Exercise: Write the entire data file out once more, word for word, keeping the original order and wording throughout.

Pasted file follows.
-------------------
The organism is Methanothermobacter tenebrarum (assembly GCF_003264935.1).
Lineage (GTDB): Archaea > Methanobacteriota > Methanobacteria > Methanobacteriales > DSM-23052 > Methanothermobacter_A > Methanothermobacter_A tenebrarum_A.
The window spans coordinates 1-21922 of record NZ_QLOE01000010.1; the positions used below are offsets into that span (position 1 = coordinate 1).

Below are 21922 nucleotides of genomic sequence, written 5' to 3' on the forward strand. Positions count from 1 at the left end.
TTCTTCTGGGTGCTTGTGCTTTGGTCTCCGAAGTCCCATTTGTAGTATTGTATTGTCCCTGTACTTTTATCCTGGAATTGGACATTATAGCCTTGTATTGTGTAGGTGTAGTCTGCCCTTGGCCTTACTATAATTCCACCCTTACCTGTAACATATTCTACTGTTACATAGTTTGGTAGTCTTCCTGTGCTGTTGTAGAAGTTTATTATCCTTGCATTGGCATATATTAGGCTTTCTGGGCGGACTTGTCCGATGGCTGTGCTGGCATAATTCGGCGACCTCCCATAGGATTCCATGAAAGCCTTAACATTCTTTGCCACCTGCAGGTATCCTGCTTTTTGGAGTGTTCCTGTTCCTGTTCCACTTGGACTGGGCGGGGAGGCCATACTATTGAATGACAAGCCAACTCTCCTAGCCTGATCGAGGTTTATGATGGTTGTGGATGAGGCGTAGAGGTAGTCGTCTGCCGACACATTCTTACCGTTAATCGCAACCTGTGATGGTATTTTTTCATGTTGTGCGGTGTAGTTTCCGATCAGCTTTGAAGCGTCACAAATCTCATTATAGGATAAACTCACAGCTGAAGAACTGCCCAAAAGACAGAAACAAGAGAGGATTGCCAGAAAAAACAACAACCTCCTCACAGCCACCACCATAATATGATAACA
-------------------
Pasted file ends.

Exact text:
The organism is Methanothermobacter tenebrarum (assembly GCF_003264935.1).
Lineage (GTDB): Archaea > Methanobacteriota > Methanobacteria > Methanobacteriales > DSM-23052 > Methanothermobacter_A > Methanothermobacter_A tenebrarum_A.
The window spans coordinates 1-21922 of record NZ_QLOE01000010.1; the positions used below are offsets into that span (position 1 = coordinate 1).

Below are 21922 nucleotides of genomic sequence, written 5' to 3' on the forward strand. Positions count from 1 at the left end.
TTCTTCTGGGTGCTTGTGCTTTGGTCTCCGAAGTCCCATTTGTAGTATTGTATTGTCCCTGTACTTTTATCCTGGAATTGGACATTATAGCCTTGTATTGTGTAGGTGTAGTCTGCCCTTGGCCTTACTATAATTCCACCCTTACCTGTAACATATTCTACTGTTACATAGTTTGGTAGTCTTCCTGTGCTGTTGTAGAAGTTTATTATCCTTGCATTGGCATATATTAGGCTTTCTGGGCGGACTTGTCCGATGGCTGTGCTGGCATAATTCGGCGACCTCCCATAGGATTCCATGAAAGCCTTAACATTCTTTGCCACCTGCAGGTATCCTGCTTTTTGGAGTGTTCCTGTTCCTGTTCCACTTGGACTGGGCGGGGAGGCCATACTATTGAATGACAAGCCAACTCTCCTAGCCTGATCGAGGTTTATGATGGTTGTGGATGAGGCGTAGAGGTAGTCGTCTGCCGACACATTCTTACCGTTAATCGCAACCTGTGATGGTATTTTTTCATGTTGTGCGGTGTAGTTTCCGATCAGCTTTGAAGCGTCACAAATCTCATTATAGGATAAACTCACAGCTGAAGAACTGCCCAAAAGACAGAAACAAGAGAGGATTGCCAGAAAAAACAACAACCTCCTCACAGCCACCACCATAATATGATAACA